The European Central Bank voted to keep interest rates at a record low of 0.5 percent for the fourth month in a row, Reuters reports.
At its Frankfurt meeting, the ECB — in a move widely anticipated by economists — decided to stay in line with its pledge to keep interest rates at current levels for an extended period of time. This is an important first step in showing that the central bank is committed to its strategy, but it is far from placating those who anticipate that the ECB may need to go back on its word if a recovery really begins to take hold.
Now it is up to Mario Draghi, the bank’s president, to placate critics at the press conference following the meeting. Meanwhile, the Bank of England decided to keep its interest rates at 0.5 percent, as well, mirroring the ECB’s decision.
The immediate impact of the announcement was limited, with European stocks posting modest gains and many looking more to Draghi than to the ECB for indications of what lies in the future of European banking. This is due in large part to the fact that the announcement came as nothing of a surprise to economists in the euro area.
Despite several recent positive economic indicators in Europe like improved growth forecasts for the rest of 2013, bolstered retail sales, an upturn in manufacturing, and a rise in import/export activity, even naysayers of the ECB’s guidance would have been shocked if the ECB had announced an interest rate increase so soon after declaring its intention to keep interest rates at current levels.
The real problem is not in establishing the 0.5 percent interest rate of the ECB but rather in market interest rates, which have steadily risen as brighter economic news continues to flow from across Europe. This means that while larger banks and others who can borrow at the ECB rate are not exposed to rate increases, many smaller businesses are now facing rates significantly higher than those espoused by the central bank.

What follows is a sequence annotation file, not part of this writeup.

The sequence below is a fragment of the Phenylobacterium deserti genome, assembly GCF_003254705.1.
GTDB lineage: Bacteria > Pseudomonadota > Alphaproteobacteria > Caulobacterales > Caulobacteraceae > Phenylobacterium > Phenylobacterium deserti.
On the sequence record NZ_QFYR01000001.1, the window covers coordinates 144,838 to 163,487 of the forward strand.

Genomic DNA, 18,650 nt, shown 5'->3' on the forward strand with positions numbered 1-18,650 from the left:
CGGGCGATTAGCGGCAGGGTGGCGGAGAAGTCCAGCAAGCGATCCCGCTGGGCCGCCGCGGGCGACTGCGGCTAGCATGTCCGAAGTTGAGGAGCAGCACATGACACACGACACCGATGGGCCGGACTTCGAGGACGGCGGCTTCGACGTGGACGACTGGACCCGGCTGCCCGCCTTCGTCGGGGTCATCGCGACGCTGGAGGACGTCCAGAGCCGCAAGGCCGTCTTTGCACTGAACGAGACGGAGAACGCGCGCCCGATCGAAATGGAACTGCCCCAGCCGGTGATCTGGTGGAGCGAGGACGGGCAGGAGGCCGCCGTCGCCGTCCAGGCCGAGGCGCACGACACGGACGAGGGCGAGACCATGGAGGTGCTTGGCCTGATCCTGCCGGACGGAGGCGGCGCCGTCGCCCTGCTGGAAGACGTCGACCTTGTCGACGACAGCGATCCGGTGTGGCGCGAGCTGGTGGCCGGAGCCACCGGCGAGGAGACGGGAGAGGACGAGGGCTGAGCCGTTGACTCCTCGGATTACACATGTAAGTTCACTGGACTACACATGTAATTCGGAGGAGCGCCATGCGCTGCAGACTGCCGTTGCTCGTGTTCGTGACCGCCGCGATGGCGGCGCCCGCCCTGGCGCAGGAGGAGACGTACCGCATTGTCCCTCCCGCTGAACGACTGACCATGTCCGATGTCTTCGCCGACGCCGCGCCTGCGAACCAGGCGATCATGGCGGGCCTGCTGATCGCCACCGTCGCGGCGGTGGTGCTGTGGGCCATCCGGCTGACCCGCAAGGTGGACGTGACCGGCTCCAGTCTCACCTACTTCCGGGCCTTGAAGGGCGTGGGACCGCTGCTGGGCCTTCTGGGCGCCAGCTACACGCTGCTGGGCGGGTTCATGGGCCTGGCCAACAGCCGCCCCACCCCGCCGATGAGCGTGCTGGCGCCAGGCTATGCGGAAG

This hits especially hard in countries such as Spain, Portugal, Italy, and Greece, where having capital available to businesses at low rates is of vital importance to getting their economies back on the right track.
The ECB may have other more pressing problems to deal with instead of trying to alleviate concerns over future rate increases. Spain is on track for its deficit to be nearly 4.4 percent of national output, which far exceeds the 3.8 percent goal outlined by the country’s prime minister, Mariano Rajoy, and German Finance Minister Wolfgang Schaeuble. There are also rumors that Slovenia’s banking system will need a bailout, as its banks carry so-called “bad” debts amounting to nearly 20 percent of the country’s gross domestic product, Bloomberg reports.
The spotlight is now set to move from the ECB’s Frankfurt meeting to the Group of 20 summit in St. Petersburg on Thursday and Friday. Among the economic issues being discussed will be how to deal with the U.S. Federal Reserve’s tapering of quantitative easing and establishing international transparency in tax regulations to eliminate loopholes.
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